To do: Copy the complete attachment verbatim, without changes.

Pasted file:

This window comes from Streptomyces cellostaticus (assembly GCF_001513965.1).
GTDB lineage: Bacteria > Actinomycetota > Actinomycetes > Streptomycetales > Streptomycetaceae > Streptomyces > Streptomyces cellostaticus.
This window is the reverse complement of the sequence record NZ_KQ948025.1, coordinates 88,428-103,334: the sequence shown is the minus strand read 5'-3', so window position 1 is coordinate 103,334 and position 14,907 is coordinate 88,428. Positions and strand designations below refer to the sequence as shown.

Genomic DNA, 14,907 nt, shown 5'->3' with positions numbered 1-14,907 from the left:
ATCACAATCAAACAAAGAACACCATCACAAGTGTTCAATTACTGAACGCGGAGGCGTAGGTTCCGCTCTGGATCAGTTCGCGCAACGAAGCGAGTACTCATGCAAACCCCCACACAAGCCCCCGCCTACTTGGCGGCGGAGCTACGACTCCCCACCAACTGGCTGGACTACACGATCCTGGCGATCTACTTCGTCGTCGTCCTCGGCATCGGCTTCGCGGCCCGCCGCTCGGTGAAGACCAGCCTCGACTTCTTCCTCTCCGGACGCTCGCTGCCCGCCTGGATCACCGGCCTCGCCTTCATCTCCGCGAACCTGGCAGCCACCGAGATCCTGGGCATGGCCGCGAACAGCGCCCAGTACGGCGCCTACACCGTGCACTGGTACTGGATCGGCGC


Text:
This window comes from Streptomyces cellostaticus (assembly GCF_001513965.1).
GTDB lineage: Bacteria > Actinomycetota > Actinomycetes > Streptomycetales > Streptomycetaceae > Streptomyces > Streptomyces cellostaticus.
This window is the reverse complement of the sequence record NZ_KQ948025.1, coordinates 88,428-103,334: the sequence shown is the minus strand read 5'-3', so window position 1 is coordinate 103,334 and position 14,907 is coordinate 88,428. Positions and strand designations below refer to the sequence as shown.

Genomic DNA, 14,907 nt, shown 5'->3' with positions numbered 1-14,907 from the left:
ATCACAATCAAACAAAGAACACCATCACAAGTGTTCAATTACTGAACGCGGAGGCGTAGGTTCCGCTCTGGATCAGTTCGCGCAACGAAGCGAGTACTCATGCAAACCCCCACACAAGCCCCCGCCTACTTGGCGGCGGAGCTACGACTCCCCACCAACTGGCTGGACTACACGATCCTGGCGATCTACTTCGTCGTCGTCCTCGGCATCGGCTTCGCGGCCCGCCGCTCGGTGAAGACCAGCCTCGACTTCTTCCTCTCCGGACGCTCGCTGCCCGCCTGGATCACCGGCCTCGCCTTCATCTCCGCGAACCTGGCAGCCACCGAGATCCTGGGCATGGCCGCGAACAGCGCCCAGTACGGCGCCTACACCGTGCACTGGTACTGGATCGGCGC